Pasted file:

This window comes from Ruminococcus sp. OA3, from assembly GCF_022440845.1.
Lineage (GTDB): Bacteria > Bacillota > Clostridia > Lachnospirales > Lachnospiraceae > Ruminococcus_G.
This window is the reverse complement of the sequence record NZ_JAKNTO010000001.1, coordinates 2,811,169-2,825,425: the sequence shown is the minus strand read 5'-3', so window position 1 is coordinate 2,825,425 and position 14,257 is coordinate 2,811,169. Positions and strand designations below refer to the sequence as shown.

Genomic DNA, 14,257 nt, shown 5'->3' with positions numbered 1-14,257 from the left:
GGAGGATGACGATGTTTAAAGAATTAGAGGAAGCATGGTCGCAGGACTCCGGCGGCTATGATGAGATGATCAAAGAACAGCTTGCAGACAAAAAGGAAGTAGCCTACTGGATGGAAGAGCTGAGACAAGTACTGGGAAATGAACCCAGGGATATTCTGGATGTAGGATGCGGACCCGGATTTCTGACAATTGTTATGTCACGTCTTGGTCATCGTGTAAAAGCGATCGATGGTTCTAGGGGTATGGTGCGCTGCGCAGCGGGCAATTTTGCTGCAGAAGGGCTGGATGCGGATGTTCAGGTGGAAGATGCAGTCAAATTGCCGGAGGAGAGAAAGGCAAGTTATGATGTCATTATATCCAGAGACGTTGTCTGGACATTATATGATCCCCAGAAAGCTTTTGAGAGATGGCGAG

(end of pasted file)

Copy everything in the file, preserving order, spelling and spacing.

This window comes from Ruminococcus sp. OA3, from assembly GCF_022440845.1.
Lineage (GTDB): Bacteria > Bacillota > Clostridia > Lachnospirales > Lachnospiraceae > Ruminococcus_G.
This window is the reverse complement of the sequence record NZ_JAKNTO010000001.1, coordinates 2,811,169-2,825,425: the sequence shown is the minus strand read 5'-3', so window position 1 is coordinate 2,825,425 and position 14,257 is coordinate 2,811,169. Positions and strand designations below refer to the sequence as shown.

Genomic DNA, 14,257 nt, shown 5'->3' with positions numbered 1-14,257 from the left:
GGAGGATGACGATGTTTAAAGAATTAGAGGAAGCATGGTCGCAGGACTCCGGCGGCTATGATGAGATGATCAAAGAACAGCTTGCAGACAAAAAGGAAGTAGCCTACTGGATGGAAGAGCTGAGACAAGTACTGGGAAATGAACCCAGGGATATTCTGGATGTAGGATGCGGACCCGGATTTCTGACAATTGTTATGTCACGTCTTGGTCATCGTGTAAAAGCGATCGATGGTTCTAGGGGTATGGTGCGCTGCGCAGCGGGCAATTTTGCTGCAGAAGGGCTGGATGCGGATGTTCAGGTGGAAGATGCAGTCAAATTGCCGGAGGAGAGAAAGGCAAGTTATGATGTCATTATATCCAGAGACGTTGTCTGGACATTATATGATCCCCAGAAAGCTTTTGAGAGATGGCGAG